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Postural orthostatic tachycardia syndrome (POTS)

Postural orthostatic tachycardia syndrome (POTS) is one of a group of disorders that have orthostatic intolerance as their primary symptom. Orthostatic intolerance is a condition in which an excessively reduced volume of blood returns to the heart after an individual stands up from a lying down position. The primary symptom of orthostatic intolerance is lightheadedness or fainting.

In postural orthostatic tachycardia syndrome, the lightheadedness or fainting is also accompanied by a rapid increase in heartbeat of more than 30 beats per minute, or a heart rate that exceeds 120 beats per minute, within 10 minutes of rising. The faintness or lightheadedness of postural orthostatic tachycardia syndrome is relieved by lying down again.

Anyone at any age can develop postural orthostatic tachycardia syndrome, but it mainly affects women between the ages of 15 to 50 years of age. Some women report an increase in episodes of postural orthostatic tachycardia syndrome right before their menstrual periods. Postural orthostatic tachycardia syndrome often begins after a pregnancy, major surgery, trauma, or a viral illness. It may make individuals unable to exercise because the activity brings on fainting spells or dizziness.

The cause of the disorder is unknown. Treatment is targeted at relieving low blood volume or regulating circulatory problems that may cause the disorder. A number of drugs seem to be effective in the short term. Whether they help in long-term is uncertain.

Simple interventions such as adding extra salt to the diet and attention to adequate fluid intake are often effective.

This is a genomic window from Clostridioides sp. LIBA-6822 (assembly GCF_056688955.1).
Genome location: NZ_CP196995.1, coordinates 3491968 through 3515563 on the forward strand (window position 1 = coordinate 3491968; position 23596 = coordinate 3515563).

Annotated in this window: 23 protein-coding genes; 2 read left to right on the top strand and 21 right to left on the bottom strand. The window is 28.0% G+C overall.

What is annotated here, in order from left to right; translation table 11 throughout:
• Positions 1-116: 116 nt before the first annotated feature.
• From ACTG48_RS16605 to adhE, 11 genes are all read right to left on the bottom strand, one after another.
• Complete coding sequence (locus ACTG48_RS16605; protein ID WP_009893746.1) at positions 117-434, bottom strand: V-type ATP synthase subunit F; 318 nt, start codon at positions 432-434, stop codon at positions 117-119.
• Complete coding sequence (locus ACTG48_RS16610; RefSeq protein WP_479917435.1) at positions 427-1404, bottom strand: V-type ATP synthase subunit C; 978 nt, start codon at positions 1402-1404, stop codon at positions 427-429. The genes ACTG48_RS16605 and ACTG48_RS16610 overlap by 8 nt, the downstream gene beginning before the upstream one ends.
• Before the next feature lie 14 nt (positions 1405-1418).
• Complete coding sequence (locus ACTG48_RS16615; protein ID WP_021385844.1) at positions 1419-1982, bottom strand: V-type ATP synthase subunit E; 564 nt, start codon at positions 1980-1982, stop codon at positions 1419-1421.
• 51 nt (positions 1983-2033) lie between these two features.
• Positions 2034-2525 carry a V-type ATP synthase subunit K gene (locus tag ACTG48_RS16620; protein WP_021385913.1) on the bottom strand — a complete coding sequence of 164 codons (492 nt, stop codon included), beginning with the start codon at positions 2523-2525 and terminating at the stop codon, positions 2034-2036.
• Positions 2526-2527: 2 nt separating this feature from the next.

The drugs fludrocortisone (for those on a high salt diet) and midodrine in low doses are often used to increase blood volume and narrow blood vessels. Drinking 16 ounces of water (two glasses) before getting up can also help raise blood pressure. Some individuals are helped by beta receptor-blocking agents. There is some evidence that an exercise program can gradually improve orthostatic tolerance.

Postural orthostatic tachycardia syndrome may follow a relapsing-remitting course, in which symptoms come and go, for years. In most cases, an individual with postural orthostatic tachycardia syndrome improves to some degree and becomes functional, although some residual symptoms are common.

How can I or my loved one help improve care for people with postural tachycardia syndrome?

Consider participating in a clinical trial so clinicians and scientists can learn more about postural orthostatic tachycardia syndrome and related disorders. Clinical research uses human volunteers to help researchers learn more about a disorder and perhaps find better ways to safely detect, treat, or prevent disease.

All types of volunteers are needed—those who are healthy or may have an illness or disease—of all different ages, sexes, races, and ethnicities to ensure that study results apply to as many people as possible, and that treatments will be safe and effective for everyone who will use them.

For information about participating in clinical research visit NIH Clinical Research Trials and You. Learn about clinical trials currently looking for people with postural orthostatic tachycardia syndrome at

Where can I find more information about postural tachycardia syndrome?

Information may be available from the following resources:

Dysautonomia International

Dysautonomia Youth Network of America, Inc.
Phone: 301-705-6995

National Dysautonomia Research Foundation
Phone: 651-327-0367

Content source: Accessed June 29, 2023.

The information in this document is for general educational purposes only. It is not intended to substitute for personalized professional advice. Although the information was obtained from sources believed to be reliable, MedLink, its representatives, and the providers of the information do not guarantee its accuracy and disclaim responsibility for adverse consequences resulting from its use. For further information, consult a physician and the organization referred to herein.

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